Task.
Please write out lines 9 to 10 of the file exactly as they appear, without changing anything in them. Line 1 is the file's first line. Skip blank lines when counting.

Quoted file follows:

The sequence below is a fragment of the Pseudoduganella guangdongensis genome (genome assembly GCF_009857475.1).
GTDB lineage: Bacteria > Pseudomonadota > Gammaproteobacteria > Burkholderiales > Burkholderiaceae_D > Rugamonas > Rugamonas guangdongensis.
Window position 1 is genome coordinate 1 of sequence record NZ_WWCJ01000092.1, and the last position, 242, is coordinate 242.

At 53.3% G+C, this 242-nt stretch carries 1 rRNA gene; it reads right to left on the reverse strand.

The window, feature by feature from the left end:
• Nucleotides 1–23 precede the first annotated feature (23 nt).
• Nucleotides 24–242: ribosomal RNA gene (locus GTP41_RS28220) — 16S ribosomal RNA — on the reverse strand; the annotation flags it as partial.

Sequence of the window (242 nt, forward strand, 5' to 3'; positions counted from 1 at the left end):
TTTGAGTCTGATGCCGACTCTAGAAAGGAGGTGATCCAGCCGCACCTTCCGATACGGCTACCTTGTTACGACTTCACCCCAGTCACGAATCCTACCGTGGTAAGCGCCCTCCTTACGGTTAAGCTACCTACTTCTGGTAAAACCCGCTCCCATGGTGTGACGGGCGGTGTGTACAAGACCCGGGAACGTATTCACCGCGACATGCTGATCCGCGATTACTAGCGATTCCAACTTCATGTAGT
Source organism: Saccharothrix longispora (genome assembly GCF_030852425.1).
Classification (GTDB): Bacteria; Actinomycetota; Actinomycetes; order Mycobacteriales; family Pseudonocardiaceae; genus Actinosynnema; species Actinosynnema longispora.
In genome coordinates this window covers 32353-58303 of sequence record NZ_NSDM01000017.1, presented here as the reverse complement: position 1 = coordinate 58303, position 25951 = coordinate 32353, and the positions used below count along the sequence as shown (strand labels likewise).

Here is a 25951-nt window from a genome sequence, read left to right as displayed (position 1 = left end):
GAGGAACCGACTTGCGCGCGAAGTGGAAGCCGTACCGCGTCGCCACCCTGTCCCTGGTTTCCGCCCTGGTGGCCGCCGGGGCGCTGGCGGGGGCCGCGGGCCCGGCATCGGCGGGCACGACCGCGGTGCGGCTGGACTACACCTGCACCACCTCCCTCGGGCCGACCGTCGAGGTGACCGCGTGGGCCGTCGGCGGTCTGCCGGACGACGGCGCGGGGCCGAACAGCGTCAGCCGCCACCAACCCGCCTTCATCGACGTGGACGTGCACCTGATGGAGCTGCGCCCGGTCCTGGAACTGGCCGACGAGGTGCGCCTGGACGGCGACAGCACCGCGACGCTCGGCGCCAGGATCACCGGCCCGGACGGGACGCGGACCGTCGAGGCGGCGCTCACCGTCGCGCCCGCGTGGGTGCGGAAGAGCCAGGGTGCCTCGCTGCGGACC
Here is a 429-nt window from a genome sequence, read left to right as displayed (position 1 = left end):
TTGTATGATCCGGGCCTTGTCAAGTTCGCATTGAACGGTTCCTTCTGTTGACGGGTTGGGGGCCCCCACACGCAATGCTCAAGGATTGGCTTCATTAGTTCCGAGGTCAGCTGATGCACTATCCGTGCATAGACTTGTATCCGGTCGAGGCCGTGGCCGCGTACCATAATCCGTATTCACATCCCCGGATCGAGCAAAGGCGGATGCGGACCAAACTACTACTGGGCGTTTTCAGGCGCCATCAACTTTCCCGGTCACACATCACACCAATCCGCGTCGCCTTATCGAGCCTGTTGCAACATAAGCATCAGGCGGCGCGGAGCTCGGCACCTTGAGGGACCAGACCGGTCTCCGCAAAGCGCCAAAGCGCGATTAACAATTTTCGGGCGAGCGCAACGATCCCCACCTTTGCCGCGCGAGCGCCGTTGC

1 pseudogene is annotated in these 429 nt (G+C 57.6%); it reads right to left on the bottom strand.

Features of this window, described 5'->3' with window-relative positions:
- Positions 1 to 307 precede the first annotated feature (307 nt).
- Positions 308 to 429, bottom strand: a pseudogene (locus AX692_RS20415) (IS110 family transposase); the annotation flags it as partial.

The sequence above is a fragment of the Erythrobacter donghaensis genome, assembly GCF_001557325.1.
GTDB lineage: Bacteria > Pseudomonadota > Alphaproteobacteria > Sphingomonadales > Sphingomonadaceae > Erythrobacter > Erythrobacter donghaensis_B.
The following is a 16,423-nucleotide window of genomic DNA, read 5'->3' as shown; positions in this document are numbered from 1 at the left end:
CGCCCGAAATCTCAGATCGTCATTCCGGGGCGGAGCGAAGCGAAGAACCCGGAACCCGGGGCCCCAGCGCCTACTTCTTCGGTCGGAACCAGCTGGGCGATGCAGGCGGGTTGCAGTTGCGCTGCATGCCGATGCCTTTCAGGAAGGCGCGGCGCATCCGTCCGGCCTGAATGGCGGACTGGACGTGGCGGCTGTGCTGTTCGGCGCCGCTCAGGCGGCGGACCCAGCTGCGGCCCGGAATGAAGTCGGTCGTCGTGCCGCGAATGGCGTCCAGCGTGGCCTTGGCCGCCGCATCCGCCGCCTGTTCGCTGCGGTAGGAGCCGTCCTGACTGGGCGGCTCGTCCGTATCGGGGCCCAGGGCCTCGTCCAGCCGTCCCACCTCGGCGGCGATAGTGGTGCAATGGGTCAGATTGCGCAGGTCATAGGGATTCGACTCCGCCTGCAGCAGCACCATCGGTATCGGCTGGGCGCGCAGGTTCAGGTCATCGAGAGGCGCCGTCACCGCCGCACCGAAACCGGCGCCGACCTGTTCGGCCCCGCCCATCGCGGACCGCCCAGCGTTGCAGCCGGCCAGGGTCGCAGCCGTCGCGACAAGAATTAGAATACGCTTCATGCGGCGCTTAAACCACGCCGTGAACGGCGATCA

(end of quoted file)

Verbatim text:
TTTGAGTCTGATGCCGACTCTAGAAAGGAGGTGATCCAGCCGCACCTTCCGATACGGCTACCTTGTTACGACTTCACCCCAGTCACGAATCCTACCGTGGTAAGCGCCCTCCTTACGGTTAAGCTACCTACTTCTGGTAAAACCCGCTCCCATGGTGTGACGGGCGGTGTGTACAAGACCCGGGAACGTATTCACCGCGACATGCTGATCCGCGATTACTAGCGATTCCAACTTCATGTAGT
Source organism: Saccharothrix longispora (genome assembly GCF_030852425.1).